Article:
This is the time of year when birds are quieter and more, shall I say, discrete? It’s nesting time, territories are established and chicks are being hatched or fledged. Birds seem to be a little more secretive as a result. I will see far less birds in an hour in the field than I did a few weeks ago. But there is always something to see if you are out and looking. My philosophy is I can either wander around in the sun and fresh air for a few hours and only see a few birds or I can sit at home, get no exercise and miss a potentially good photo op. It was pretty quiet on a recent trip to one of my favorite sites but there were a few feathered friends about.
The Common Yellowthroat has been in several of my posts. It is a Warbler that breeds here and can be hard to spot sometimes since it tends to stay deep in the brush and foliage. It does pop up now and then though. I always think of Zorro when I see the male.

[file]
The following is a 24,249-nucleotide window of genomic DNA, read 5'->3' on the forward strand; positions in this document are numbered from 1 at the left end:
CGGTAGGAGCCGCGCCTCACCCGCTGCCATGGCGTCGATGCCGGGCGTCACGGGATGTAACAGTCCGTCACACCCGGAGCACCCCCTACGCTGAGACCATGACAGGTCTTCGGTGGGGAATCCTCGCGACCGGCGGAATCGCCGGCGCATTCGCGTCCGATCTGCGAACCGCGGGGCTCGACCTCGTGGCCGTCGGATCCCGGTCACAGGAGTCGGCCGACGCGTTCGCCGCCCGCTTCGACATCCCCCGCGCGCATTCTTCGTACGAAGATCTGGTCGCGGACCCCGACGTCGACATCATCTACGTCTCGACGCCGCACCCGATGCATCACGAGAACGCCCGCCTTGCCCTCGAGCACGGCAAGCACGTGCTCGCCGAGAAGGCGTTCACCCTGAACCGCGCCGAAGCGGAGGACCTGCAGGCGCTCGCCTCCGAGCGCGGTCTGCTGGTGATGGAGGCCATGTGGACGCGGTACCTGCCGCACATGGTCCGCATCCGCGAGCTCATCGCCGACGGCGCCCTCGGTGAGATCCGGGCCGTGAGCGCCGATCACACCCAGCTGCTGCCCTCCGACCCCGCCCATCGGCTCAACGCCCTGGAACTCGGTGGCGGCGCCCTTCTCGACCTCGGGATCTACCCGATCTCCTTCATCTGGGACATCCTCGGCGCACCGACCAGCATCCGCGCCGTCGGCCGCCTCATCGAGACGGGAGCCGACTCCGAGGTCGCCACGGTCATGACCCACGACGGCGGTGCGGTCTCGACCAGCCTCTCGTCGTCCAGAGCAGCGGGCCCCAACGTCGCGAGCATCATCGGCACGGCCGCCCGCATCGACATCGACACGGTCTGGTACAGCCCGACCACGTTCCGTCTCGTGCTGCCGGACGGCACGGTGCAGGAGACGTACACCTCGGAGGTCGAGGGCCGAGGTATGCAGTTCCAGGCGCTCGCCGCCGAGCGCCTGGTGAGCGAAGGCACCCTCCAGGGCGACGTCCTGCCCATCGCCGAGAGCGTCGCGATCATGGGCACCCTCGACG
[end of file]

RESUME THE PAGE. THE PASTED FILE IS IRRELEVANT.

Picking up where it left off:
The female Common Yellowthroat is not as flashy but is still a pretty bird.
A male Scarlet Tanager is the definition of flashy.
The description of the House Wren that accompanies a photo on the Cornell Lab site describes it as “nondescript brown bird with a short tail, thin bill, and dark barring on wings and tail”. Nondescript? I beg to differ. They definitely have a “look”. And they have an attitude to match that tail.
As I said, there’s always something out there. I can’t say I have ever come home disappointed. And I always get some exercise.